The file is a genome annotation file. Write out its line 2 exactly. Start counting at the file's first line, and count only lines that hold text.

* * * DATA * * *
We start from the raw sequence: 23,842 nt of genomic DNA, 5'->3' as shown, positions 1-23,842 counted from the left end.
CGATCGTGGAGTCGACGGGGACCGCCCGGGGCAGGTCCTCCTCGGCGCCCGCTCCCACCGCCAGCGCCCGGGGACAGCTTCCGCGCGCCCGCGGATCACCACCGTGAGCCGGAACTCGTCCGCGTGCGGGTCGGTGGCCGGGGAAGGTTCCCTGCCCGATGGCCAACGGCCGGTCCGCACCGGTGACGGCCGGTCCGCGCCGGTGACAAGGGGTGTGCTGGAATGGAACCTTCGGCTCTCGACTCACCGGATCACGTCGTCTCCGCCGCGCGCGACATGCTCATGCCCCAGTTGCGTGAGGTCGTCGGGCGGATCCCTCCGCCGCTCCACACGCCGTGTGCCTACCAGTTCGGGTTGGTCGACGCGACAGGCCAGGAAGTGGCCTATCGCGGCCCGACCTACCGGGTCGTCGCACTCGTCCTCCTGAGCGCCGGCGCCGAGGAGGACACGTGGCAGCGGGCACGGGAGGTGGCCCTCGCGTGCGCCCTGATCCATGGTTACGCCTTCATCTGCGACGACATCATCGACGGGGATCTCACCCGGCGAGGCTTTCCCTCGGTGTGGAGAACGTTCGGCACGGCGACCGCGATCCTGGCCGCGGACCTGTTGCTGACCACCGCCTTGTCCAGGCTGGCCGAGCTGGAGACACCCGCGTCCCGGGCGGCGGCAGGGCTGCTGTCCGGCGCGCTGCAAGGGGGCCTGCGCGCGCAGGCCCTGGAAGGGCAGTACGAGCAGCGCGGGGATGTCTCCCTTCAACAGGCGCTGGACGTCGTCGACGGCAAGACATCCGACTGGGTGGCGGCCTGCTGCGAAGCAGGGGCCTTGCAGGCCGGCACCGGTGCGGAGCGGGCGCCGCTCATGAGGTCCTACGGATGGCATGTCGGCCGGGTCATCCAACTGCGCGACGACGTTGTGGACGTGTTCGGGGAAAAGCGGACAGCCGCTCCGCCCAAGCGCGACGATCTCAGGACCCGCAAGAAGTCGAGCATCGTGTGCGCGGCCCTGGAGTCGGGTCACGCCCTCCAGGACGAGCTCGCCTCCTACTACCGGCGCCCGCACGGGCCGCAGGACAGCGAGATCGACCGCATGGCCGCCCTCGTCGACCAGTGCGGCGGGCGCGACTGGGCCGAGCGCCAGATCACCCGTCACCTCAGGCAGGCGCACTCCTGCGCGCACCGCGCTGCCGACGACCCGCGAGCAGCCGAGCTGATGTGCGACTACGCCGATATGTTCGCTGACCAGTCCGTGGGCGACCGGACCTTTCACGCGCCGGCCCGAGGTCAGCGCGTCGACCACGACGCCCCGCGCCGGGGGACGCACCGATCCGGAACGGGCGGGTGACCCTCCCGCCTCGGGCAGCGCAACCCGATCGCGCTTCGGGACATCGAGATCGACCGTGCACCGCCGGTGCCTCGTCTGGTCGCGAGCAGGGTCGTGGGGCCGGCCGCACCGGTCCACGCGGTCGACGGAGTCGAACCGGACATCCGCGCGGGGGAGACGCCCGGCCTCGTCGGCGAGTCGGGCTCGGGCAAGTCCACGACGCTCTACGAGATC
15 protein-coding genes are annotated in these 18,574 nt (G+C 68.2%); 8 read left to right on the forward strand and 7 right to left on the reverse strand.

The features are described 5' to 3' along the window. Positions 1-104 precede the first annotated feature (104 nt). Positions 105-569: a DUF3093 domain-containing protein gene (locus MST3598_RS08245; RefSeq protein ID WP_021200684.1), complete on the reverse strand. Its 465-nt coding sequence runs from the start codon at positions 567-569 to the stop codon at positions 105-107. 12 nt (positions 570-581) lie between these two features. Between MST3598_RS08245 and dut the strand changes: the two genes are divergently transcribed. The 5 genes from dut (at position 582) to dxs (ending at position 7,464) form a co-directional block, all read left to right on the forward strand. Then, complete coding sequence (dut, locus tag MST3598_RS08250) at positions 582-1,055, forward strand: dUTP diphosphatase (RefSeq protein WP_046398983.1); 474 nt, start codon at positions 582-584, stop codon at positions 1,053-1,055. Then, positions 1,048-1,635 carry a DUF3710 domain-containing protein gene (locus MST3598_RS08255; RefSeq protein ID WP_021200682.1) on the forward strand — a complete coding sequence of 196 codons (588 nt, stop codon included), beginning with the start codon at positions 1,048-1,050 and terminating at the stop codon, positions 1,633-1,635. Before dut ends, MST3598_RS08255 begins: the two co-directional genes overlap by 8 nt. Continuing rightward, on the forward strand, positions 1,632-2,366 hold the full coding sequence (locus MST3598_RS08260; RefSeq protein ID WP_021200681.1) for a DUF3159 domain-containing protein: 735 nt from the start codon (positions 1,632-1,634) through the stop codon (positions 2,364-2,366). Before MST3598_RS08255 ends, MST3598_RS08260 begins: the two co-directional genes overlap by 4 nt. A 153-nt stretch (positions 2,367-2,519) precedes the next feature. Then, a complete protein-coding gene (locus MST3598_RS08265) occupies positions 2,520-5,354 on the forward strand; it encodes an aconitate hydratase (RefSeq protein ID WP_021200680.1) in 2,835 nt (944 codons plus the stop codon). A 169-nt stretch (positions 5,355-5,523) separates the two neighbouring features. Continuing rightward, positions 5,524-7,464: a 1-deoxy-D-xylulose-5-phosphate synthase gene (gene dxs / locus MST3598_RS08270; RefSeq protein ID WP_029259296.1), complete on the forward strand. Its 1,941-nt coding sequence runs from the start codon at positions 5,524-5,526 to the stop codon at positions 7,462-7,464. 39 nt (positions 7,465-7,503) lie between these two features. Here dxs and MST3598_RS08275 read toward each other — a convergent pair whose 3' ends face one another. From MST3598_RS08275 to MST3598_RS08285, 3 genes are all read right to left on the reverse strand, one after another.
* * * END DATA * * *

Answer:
CGATCGTGGAGTCGACGGGGACCGCCCGGGGCAGGTCCTCCTCGGCGCCCGCTCCCACCGCCAGCGCCCGGGGACAGCTTCCGCGCGCCCGCGGATCACCACCGTGAGCCGGAACTCGTCCGCGTGCGGGTCGGTGGCCGGGGAAGGTTCCCTGCCCGATGGCCAACGGCCGGTCCGCACCGGTGACGGCCGGTCCGCGCCGGTGACAAGGGGTGTGCTGGAATGGAACCTTCGGCTCTCGACTCACCGGATCACGTCGTCTCCGCCGCGCGCGACATGCTCATGCCCCAGTTGCGTGAGGTCGTCGGGCGGATCCCTCCGCCGCTCCACACGCCGTGTGCCTACCAGTTCGGGTTGGTCGACGCGACAGGCCAGGAAGTGGCCTATCGCGGCCCGACCTACCGGGTCGTCGCACTCGTCCTCCTGAGCGCCGGCGCCGAGGAGGACACGTGGCAGCGGGCACGGGAGGTGGCCCTCGCGTGCGCCCTGATCCATGGTTACGCCTTCATCTGCGACGACATCATCGACGGGGATCTCACCCGGCGAGGCTTTCCCTCGGTGTGGAGAACGTTCGGCACGGCGACCGCGATCCTGGCCGCGGACCTGTTGCTGACCACCGCCTTGTCCAGGCTGGCCGAGCTGGAGACACCCGCGTCCCGGGCGGCGGCAGGGCTGCTGTCCGGCGCGCTGCAAGGGGGCCTGCGCGCGCAGGCCCTGGAAGGGCAGTACGAGCAGCGCGGGGATGTCTCCCTTCAACAGGCGCTGGACGTCGTCGACGGCAAGACATCCGACTGGGTGGCGGCCTGCTGCGAAGCAGGGGCCTTGCAGGCCGGCACCGGTGCGGAGCGGGCGCCGCTCATGAGGTCCTACGGATGGCATGTCGGCCGGGTCATCCAACTGCGCGACGACGTTGTGGACGTGTTCGGGGAAAAGCGGACAGCCGCTCCGCCCAAGCGCGACGATCTCAGGACCCGCAAGAAGTCGAGCATCGTGTGCGCGGCCCTGGAGTCGGGTCACGCCCTCCAGGACGAGCTCGCCTCCTACTACCGGCGCCCGCACGGGCCGCAGGACAGCGAGATCGACCGCATGGCCGCCCTCGTCGACCAGTGCGGCGGGCGCGACTGGGCCGAGCGCCAGATCACCCGTCACCTCAGGCAGGCGCACTCCTGCGCGCACCGCGCTGCCGACGACCCGCGAGCAGCCGAGCTGATGTGCGACTACGCCGATATGTTCGCTGACCAGTCCGTGGGCGACCGGACCTTTCACGCGCCGGCCCGAGGTCAGCGCGTCGACCACGACGCCCCGCGCCGGGGGACGCACCGATCCGGAACGGGCGGGTGACCCTCCCGCCTCGGGCAGCGCAACCCGATCGCGCTTCGGGACATCGAGATCGACCGTGCACCGCCGGTGCCTCGTCTGGTCGCGAGCAGGGTCGTGGGGCCGGCCGCACCGGTCCACGCGGTCGACGGAGTCGAACCGGACATCCGCGCGGGGGAGACGCCCGGCCTCGTCGGCGAGTCGGGCTCGGGCAAGTCCACGACGCTCTACGAGATC